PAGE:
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The Patriots are 24-6 without Rob Gronkowski

By Jacob Feldman
January 25, 2018

Wednesday, the Patriots confirmed that tight end Rob Gronkowski is in the concussion protocol after taking a hit to the head in Sunday's AFC championship game victory, though Ian Rapoport reported that there are "positive vibes regarding his status for the Super Bowl.”​ That's good news for New England, as is the fact that the team has done fine without Gronk in the past. 

The Patriots are 24-6 without their star tight end, including 4-2 in the playoffs and 1-0 in Super Bowls after they beat Atlanta while Gronkowski watched as he recovered from back surgery. Last week, Tom Brady's 138-yard, two-touchdown fourth quarter came with the QB relying on five other pass-catchers to mount a successful comeback. 

Jay Kornegay, the VP of sports operations at the Westgate Casino in Las Vegas, told The Morning Huddle that the current spread (New England favored to win by five) largely assumes that Gronkowski will be fully available a week from Sunday. And if he's not, it would probably only move the line half of a point in the Eagles' direction.

To recap: Gronkowski is probably going to play. The Patriots are significant favorites whether or not he does. And yet, we are likely in for days of often baseless speculation regarding a New England player's mysterious injury—again.

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1. The Packers officially announced seven new coaching hirings Wednesday, headlined by two new coordinators. Former Dolphins coach (and Green Bay's OC from 2007-11) Joe Philbin returns to lead the offense, while former Browns coach Mike Pettine is tasked with improving a defense that finished 26th in DVOA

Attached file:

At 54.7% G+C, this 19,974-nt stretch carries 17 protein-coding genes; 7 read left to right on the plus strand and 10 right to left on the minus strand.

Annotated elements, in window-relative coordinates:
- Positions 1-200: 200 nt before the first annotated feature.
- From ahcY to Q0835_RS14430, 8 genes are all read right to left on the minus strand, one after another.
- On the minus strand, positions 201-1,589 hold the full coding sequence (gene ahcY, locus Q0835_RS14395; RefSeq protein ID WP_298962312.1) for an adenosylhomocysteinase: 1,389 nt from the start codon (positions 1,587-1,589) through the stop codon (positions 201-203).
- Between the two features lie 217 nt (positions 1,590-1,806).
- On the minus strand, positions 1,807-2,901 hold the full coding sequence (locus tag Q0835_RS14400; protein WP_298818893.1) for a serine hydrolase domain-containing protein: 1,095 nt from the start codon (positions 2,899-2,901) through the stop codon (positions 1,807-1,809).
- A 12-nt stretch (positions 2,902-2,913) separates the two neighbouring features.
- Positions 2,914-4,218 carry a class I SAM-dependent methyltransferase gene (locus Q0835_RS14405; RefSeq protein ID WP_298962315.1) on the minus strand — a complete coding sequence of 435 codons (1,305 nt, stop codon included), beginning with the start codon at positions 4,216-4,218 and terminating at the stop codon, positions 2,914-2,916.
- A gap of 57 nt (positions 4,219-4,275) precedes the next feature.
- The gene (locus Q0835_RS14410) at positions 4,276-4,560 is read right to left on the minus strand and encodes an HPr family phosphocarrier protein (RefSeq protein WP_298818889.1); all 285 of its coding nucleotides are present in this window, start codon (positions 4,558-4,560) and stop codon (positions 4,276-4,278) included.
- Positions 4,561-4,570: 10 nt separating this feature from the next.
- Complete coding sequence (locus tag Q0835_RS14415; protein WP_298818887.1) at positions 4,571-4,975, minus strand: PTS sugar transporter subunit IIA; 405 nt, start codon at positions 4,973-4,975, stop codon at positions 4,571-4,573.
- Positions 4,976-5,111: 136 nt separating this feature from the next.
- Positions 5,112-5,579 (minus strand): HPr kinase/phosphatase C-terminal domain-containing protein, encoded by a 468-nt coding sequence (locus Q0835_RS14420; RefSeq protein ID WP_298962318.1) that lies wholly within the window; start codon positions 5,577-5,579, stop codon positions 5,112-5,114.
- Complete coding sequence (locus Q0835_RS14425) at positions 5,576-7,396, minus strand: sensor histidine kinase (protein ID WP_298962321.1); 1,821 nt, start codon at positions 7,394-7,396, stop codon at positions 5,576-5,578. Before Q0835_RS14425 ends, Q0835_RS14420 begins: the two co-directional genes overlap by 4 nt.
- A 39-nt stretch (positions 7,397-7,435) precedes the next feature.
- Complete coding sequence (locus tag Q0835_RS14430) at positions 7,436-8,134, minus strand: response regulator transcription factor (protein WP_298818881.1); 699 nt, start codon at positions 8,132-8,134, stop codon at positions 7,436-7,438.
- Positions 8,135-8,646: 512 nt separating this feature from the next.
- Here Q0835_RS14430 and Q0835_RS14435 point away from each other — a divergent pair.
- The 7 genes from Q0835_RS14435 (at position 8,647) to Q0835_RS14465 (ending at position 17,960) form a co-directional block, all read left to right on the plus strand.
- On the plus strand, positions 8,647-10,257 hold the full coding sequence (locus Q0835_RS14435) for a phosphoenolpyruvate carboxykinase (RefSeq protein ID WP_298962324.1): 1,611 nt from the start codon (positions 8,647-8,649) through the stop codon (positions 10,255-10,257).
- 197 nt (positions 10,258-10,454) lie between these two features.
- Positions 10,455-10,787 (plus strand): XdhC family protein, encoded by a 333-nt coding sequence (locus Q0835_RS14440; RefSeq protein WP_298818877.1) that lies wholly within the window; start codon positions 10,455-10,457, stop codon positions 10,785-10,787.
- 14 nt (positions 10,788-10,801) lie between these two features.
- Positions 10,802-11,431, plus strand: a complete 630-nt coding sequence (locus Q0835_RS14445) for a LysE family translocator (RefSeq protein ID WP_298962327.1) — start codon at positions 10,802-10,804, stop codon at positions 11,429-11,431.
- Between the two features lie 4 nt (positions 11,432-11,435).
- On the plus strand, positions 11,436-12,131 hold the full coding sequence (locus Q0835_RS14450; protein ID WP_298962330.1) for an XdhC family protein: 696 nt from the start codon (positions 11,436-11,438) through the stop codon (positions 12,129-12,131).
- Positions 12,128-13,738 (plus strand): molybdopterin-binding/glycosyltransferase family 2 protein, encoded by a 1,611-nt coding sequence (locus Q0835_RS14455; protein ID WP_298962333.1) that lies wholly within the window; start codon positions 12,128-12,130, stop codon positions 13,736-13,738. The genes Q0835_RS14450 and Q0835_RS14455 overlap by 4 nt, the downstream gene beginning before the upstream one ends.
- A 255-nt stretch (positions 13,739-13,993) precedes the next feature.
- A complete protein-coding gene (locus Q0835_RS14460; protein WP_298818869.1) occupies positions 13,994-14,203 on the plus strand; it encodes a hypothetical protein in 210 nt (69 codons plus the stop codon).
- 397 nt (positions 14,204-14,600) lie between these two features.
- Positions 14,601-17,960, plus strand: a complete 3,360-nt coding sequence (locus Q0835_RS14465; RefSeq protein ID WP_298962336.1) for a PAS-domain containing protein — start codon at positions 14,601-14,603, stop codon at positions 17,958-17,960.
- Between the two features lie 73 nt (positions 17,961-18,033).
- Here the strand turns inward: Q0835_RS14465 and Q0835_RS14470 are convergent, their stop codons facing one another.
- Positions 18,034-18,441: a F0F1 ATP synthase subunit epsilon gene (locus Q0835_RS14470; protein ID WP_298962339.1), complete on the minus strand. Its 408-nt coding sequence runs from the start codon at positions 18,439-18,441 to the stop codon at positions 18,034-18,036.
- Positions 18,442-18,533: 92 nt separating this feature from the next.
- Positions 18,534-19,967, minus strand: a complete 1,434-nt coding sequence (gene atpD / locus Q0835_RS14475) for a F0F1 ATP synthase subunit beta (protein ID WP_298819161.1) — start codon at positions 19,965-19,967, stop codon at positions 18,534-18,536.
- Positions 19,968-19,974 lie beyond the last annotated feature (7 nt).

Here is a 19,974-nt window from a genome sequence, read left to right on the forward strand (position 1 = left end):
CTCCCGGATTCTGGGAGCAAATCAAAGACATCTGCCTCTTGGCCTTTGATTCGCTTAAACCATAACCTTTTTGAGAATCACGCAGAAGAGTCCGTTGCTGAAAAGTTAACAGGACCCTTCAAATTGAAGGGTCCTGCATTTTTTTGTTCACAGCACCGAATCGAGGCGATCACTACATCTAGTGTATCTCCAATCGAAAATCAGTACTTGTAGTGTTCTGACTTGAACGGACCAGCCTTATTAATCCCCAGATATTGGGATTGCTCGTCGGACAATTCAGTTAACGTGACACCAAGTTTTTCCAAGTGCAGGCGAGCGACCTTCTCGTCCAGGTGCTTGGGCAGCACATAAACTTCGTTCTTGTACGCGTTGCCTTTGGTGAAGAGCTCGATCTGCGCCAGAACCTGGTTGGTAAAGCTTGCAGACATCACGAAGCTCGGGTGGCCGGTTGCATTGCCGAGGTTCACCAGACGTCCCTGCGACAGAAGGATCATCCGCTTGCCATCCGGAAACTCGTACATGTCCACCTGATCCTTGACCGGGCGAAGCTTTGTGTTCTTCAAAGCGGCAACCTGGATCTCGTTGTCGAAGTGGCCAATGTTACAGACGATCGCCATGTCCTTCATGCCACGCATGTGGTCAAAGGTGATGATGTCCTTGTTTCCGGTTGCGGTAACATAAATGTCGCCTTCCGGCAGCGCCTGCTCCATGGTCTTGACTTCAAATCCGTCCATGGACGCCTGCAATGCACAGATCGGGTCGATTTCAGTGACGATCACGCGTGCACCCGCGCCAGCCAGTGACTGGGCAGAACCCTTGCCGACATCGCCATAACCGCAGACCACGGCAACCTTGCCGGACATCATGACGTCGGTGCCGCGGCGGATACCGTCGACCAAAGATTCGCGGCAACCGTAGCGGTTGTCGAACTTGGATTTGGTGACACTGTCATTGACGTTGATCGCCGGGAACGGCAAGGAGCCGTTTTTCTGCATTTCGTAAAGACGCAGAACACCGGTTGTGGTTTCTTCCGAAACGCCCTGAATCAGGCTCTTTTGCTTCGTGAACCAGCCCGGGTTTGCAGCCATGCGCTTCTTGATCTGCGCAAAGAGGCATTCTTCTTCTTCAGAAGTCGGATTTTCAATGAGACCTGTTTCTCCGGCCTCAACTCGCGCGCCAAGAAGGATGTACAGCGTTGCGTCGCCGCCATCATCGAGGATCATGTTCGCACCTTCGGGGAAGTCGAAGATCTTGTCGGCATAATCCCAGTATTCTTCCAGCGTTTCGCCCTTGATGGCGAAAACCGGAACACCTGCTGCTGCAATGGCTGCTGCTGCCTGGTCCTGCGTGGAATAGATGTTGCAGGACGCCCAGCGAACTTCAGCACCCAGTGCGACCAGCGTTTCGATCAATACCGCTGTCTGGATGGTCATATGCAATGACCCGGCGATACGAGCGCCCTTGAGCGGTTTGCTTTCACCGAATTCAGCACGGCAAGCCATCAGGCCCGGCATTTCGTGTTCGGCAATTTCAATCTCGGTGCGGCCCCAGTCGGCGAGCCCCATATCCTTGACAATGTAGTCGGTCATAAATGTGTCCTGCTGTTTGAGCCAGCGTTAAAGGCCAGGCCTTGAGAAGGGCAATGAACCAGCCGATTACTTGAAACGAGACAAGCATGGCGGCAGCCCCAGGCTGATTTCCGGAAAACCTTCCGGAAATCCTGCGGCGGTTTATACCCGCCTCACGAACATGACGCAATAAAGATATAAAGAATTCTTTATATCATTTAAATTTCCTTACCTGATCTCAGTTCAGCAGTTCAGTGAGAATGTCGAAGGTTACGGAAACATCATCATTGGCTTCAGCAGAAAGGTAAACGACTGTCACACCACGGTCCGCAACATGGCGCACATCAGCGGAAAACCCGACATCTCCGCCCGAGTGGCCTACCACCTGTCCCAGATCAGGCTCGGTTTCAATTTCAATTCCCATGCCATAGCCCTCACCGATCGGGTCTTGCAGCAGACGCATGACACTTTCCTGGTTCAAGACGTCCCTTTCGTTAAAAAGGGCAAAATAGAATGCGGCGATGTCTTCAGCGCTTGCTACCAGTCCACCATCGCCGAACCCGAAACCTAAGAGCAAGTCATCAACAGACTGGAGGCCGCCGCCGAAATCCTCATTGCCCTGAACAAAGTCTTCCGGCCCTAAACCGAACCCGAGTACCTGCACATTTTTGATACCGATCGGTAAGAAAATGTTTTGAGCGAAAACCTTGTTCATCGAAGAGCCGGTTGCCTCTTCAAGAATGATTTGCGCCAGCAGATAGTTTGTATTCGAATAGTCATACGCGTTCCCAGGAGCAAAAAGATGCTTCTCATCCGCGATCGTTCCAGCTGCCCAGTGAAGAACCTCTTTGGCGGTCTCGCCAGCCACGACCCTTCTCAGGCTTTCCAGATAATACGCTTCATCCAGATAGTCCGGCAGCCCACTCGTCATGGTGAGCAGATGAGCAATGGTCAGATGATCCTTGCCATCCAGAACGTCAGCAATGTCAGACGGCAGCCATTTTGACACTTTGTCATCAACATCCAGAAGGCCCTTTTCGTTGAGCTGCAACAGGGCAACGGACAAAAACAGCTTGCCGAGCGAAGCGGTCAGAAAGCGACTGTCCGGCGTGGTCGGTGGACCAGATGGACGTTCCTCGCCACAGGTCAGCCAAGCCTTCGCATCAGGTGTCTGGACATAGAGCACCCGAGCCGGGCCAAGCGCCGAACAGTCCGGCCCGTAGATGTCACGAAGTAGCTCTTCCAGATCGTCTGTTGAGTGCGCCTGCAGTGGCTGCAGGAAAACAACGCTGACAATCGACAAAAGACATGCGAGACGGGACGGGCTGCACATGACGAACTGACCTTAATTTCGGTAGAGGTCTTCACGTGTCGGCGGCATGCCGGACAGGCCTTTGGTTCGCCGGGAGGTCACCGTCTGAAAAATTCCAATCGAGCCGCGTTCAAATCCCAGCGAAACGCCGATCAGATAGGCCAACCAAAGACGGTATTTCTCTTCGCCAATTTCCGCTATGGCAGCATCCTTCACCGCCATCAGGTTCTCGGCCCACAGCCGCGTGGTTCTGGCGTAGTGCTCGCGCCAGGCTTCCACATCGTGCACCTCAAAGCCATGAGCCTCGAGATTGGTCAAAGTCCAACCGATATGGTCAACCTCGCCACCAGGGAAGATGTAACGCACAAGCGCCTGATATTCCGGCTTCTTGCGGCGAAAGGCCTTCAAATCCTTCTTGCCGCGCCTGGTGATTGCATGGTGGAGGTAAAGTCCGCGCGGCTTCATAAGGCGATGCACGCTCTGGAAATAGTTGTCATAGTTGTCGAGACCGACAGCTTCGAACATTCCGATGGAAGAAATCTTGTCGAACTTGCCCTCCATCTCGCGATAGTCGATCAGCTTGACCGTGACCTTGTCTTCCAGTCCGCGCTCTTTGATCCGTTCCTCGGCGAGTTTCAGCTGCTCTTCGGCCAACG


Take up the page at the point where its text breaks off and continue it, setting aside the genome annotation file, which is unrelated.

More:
2. You might be getting up to refill your drink when it takes the field, but New England's punt team is a key part of the Patriots' success.

3. Doug Pederson refused to cede play-calling duties when he took over as Eagles coach, and now his "more unorthodox" tendencies (or lack thereof) are helping the Philadelphia offense continue to fly without Carson Wentz.

4. Todd Haley, the Browns' new offensive coordinator, will call plays after Hue Jackson did so the past two seasons. "There is obviously a lot of work to do . . . but I've always been excited about facing a challenge," Haley said.

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5. Among new Cardinals coach Steve Wilks's first reported hires: his former Panthers colleague, Al Holcomb, as defensive coordinator. 

6. The Steelers' top three coaches—head coach Mike Tomlin and coordinators Randy Fichtner and Keith Butler—all roamed the same Arkansas State sideline exactly 20 years ago. How'd the Red Wolves do that year? They finished 4-8, with freshman Cleo Lemon (remember him!?) under center. I hope you're listening, NFL Films.

7. In Orlando for the Pro Bowl, Sean Payton has the right attitude. "You get out there and get your work done and then go out and make sure guys enjoy themselves," he said. "I think it's important for the first- and second-time guys to meet some of these guys that have been in 10, 11, 12 Pro Bowls. . . . It's a good experience."​

8. Chip Scoggins makes an interesting argument in the Star Tribune. Even though the Vikings have three intriguing QB options they could try to retain, maybe they should go after Drew Brees? This is the franchise that has acquired three marquee veteran QBs since 2011, after all.

9. The Panthers are off the hook for their handling of Cam Newton after he fell to the ground on his way to the sideline during a playoff game in New Orleans earlier this month. “Sitting at home watching it on TV without a full understanding of this and without the medical background leaves you in a place where you should not draw conclusions and you should wait for all the facts," NFL spokesman Joe Lockhart said. 

10. The NFL chose not to include an ad funded by a veterans advocacy group saying "Please Stand" in its commemorative Super Bowl program.

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Retired running back Justin Forsett will appear on this Sunday's Shark Tank, selling body wipes.

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